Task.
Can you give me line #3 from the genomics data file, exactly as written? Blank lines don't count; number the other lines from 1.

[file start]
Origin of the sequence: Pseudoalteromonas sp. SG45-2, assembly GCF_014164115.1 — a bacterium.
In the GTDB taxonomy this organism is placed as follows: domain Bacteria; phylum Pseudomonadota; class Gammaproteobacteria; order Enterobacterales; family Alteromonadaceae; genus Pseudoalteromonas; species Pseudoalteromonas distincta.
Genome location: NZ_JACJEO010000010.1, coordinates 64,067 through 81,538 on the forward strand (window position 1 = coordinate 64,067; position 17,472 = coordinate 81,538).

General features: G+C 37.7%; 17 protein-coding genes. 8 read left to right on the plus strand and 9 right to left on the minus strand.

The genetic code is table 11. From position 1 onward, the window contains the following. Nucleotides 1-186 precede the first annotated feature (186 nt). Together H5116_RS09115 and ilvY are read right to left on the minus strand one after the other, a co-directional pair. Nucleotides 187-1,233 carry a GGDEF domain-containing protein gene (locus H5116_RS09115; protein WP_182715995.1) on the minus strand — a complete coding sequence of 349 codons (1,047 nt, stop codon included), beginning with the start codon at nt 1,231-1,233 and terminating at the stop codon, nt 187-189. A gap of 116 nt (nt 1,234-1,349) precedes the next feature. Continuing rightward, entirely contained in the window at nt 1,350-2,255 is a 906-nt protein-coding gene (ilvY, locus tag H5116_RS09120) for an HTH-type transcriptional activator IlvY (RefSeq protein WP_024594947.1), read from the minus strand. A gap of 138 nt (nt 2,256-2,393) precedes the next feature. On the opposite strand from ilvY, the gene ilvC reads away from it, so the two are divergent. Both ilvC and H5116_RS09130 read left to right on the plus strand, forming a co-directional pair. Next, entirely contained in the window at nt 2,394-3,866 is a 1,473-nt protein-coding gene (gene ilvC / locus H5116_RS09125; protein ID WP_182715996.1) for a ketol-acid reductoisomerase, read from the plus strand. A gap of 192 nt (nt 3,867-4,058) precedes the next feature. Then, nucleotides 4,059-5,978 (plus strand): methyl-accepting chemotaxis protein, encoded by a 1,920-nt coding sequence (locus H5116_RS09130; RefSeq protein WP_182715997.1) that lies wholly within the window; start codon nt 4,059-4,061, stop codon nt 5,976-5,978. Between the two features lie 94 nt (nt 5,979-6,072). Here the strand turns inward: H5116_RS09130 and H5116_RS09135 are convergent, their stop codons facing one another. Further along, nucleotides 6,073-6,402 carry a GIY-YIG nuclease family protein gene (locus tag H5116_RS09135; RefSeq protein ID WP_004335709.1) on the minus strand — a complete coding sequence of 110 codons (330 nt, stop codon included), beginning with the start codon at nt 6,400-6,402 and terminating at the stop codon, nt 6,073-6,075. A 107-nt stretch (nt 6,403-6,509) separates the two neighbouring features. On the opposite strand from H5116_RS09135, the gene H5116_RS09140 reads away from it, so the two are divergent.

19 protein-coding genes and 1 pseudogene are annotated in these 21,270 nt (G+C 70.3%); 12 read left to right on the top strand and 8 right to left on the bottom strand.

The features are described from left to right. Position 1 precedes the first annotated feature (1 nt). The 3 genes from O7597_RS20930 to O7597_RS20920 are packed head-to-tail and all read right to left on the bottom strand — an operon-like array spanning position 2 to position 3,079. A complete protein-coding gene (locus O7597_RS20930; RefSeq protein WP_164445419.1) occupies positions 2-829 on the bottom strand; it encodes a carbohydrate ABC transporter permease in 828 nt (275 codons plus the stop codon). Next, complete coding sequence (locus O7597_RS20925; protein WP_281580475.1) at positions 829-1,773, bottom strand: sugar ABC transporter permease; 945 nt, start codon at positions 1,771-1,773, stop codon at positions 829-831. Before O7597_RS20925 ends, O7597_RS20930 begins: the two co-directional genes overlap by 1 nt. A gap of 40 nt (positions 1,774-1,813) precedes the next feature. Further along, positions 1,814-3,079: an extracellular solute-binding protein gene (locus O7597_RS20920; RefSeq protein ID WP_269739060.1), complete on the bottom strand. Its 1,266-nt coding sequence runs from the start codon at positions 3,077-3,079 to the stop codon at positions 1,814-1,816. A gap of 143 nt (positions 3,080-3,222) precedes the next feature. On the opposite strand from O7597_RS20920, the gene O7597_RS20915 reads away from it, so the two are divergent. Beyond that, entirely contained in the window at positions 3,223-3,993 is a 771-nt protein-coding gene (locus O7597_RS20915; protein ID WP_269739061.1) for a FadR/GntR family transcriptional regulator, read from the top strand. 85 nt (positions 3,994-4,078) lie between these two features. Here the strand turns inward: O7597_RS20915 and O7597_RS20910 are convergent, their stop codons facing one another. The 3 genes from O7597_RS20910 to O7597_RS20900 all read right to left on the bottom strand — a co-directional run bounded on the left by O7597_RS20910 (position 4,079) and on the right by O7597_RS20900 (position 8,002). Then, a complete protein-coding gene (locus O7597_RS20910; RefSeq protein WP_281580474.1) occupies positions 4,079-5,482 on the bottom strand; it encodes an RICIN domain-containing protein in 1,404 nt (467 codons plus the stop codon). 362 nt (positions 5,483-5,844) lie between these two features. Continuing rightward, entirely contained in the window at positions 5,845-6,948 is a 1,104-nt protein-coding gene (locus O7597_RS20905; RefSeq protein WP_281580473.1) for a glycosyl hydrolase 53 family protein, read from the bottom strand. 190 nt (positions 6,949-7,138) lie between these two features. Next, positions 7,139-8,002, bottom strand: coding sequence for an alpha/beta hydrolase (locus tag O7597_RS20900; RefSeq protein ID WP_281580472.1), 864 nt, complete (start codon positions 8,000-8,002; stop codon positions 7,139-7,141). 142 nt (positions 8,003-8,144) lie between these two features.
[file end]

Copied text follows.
Genome location: NZ_JACJEO010000010.1, coordinates 64,067 through 81,538 on the forward strand (window position 1 = coordinate 64,067; position 17,472 = coordinate 81,538).